BC Court of Appeal Inadvertently Answers Burning Question about Marijuana Legalization

One of the biggest questions that defence lawyers have about marijuana legalization has to do with marijuana amnesty and sentencing. Individuals who possess marijuana for personal use are still being charged in Canada. Their charges are still going to court.
Despite the fact that the Government has announced their intention to legalize marijuana, people are still leaving court with criminal records for marijuana offences, and some are receiving jail sentences.

​Frankly, I find this practice appalling.

Another interesting question that defence lawyers have posed about marijuana charges is in relation to the point at which the law changes. Can a person still be charged for prior unlawful possession of marijuana once marijuana is made legal? Or should all of those cases be dropped? What about changes in the sentencing structure for marijuana. Should people charged with possession or cultivation or trafficking offences get the benefit of the new sentencing regime where the new laws result in lesser or no penalties?

The BC Court of Appeal has inadvertently answered the question.

In R. v. Cadman the BC Court of Appeal was faced with an interesting question. Mr. Cadman committed some sexual offences in the 1990s. At that time, he did not qualify for a Conditional Sentence Order. That’s essentially house arrest.

By the time he was investigated and charged, Mr. Cadman was eligible to receive a conditional sentence. However, he was not found guilty under after the law changed a third time, again to eliminate the conditional sentence. After his conviction in 2016, he argued that he should be entitled to the benefit of the lowest sentence available during the process. This is consistent with Section 11(i) of the Charter which states that a person is entitled to the benefit of the lowest sentence if the law changes between when the offence was committed and when the sentencing took place.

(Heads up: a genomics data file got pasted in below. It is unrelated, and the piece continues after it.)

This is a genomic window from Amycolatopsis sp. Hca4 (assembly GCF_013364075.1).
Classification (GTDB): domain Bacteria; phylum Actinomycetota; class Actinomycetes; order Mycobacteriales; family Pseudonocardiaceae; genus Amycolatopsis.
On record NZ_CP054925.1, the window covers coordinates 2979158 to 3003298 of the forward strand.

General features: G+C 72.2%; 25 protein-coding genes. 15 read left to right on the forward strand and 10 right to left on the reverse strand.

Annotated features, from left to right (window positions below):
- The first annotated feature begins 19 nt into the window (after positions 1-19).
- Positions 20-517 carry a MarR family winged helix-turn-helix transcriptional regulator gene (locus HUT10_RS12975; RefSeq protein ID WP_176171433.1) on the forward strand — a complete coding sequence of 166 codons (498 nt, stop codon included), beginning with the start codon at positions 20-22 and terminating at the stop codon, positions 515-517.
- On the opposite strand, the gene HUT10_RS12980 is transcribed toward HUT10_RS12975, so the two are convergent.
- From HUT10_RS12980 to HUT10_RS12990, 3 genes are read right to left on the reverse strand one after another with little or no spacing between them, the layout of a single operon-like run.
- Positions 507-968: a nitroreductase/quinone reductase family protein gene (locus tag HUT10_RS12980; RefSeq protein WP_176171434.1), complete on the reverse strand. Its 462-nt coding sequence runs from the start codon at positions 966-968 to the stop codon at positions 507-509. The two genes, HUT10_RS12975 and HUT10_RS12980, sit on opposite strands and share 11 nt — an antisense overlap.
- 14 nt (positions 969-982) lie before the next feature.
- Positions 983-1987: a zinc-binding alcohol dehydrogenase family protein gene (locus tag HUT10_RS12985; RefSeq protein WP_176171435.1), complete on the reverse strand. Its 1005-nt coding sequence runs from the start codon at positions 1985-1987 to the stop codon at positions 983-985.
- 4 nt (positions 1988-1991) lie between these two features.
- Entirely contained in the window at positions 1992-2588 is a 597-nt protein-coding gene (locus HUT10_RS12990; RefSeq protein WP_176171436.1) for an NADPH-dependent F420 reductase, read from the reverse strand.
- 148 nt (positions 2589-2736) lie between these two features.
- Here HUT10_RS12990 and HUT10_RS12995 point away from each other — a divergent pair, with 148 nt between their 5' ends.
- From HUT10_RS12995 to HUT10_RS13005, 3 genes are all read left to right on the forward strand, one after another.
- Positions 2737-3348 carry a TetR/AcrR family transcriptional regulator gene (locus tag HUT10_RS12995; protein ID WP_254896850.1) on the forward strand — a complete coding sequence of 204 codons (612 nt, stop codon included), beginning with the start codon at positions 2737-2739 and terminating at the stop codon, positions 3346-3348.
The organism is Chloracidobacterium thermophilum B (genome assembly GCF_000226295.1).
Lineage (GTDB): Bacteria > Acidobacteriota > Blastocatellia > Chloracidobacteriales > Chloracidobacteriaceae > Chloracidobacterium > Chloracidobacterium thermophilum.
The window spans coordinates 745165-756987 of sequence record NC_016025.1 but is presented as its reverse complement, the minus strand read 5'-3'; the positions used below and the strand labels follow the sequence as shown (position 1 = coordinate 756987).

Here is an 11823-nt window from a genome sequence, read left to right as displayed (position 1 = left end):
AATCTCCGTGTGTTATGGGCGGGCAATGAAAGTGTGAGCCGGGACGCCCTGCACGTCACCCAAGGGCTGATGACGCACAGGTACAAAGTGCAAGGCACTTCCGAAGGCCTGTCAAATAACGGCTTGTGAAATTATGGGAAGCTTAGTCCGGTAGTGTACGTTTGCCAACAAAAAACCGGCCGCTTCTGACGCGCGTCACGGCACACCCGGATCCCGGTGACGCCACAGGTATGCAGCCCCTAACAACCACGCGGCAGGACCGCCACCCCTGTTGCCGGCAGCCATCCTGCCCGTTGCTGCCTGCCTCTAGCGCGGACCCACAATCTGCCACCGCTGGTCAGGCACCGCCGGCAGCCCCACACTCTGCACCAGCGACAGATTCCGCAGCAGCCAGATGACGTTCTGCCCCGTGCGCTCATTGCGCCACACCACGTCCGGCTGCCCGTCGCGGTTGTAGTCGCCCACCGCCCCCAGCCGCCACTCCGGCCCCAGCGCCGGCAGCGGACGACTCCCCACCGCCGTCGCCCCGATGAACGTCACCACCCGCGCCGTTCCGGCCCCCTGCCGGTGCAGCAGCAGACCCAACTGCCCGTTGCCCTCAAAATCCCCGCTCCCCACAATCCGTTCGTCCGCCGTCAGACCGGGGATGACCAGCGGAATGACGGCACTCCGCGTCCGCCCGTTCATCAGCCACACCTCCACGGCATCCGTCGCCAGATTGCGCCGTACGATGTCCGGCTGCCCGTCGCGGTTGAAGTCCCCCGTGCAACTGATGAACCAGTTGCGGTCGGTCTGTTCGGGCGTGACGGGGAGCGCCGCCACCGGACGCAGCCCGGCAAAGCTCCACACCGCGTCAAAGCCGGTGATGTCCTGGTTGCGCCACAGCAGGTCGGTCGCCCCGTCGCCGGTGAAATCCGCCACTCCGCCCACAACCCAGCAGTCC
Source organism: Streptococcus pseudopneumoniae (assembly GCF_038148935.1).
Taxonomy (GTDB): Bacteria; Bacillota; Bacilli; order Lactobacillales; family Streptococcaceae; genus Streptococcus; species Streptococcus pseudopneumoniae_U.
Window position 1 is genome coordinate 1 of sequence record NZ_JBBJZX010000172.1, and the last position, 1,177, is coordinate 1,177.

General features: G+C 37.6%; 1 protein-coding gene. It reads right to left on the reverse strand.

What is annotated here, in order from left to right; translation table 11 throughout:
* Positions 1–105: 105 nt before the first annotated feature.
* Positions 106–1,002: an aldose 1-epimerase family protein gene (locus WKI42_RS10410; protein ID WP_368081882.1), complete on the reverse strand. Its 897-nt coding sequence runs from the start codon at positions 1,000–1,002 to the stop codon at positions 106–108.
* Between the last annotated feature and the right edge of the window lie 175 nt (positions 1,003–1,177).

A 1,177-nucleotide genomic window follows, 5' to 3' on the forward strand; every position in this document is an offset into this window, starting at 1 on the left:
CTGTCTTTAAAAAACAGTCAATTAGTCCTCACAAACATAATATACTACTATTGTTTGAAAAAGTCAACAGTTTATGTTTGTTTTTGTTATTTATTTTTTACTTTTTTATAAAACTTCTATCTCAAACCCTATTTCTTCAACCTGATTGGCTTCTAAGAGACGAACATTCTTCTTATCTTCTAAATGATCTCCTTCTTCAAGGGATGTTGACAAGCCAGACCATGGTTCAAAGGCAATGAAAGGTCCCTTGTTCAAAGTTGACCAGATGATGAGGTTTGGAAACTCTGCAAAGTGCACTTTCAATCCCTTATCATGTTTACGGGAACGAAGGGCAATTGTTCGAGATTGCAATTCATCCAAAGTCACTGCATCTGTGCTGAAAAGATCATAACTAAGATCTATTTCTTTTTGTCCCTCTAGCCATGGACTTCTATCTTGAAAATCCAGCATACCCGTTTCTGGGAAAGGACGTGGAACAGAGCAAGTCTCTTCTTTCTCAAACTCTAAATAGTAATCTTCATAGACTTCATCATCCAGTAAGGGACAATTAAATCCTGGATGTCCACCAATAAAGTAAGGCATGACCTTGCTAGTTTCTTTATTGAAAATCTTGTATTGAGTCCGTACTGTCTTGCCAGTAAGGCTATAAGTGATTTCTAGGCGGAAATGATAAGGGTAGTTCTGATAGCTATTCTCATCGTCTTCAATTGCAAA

Although this case may seem like a foregone conclusion, Section 11(i) is rarely used. The law, surprisingly, does not change sentences that fundamentally, that often. The Crown argued that the purpose of Section 11(i) of the Charter was to protect in circumstances where the sentences get higher, not lesser. The point, they argued, was to sentence people based on how they were informed about the law at the time, and that sentencing Mr. Cadman to a lesser sentence in his case would be contrary to the principles of justice and fairness.

The Court of Appeal disagreed.

Which answers our burning marijuana question. If the law changes substantially on sentencing for marijuana production, possession, and trafficking offences such that sentences that were previously unavailable become available then those who are currently in the system will benefit by having their cases decided under the new sentencing regime and can ask for a lesser sentence.

This principle will have a particularly interesting application when it comes to cases like production of marijuana where there are one or two plants, or where there is personal possession in the home of a small amount of marijuana. These will no longer be criminal offences, meaning that the lowest sentence available is no sentence at all. In practice, we may see the application of Section 11(i) of the Charter leading to absolute discharges for all offenders caught in this particularly unique period of time.

Of course, the law still requires a judge to impose a fit sentence. And so just because a lower sentence is available does not mean a person will be eligible to receive it. But there are a lot of good people who are currently facing the possibility of a criminal record or jail for personal possession of small amounts of marijuana. And this case is a beacon of hope for any who are still in the system when legalization happens.

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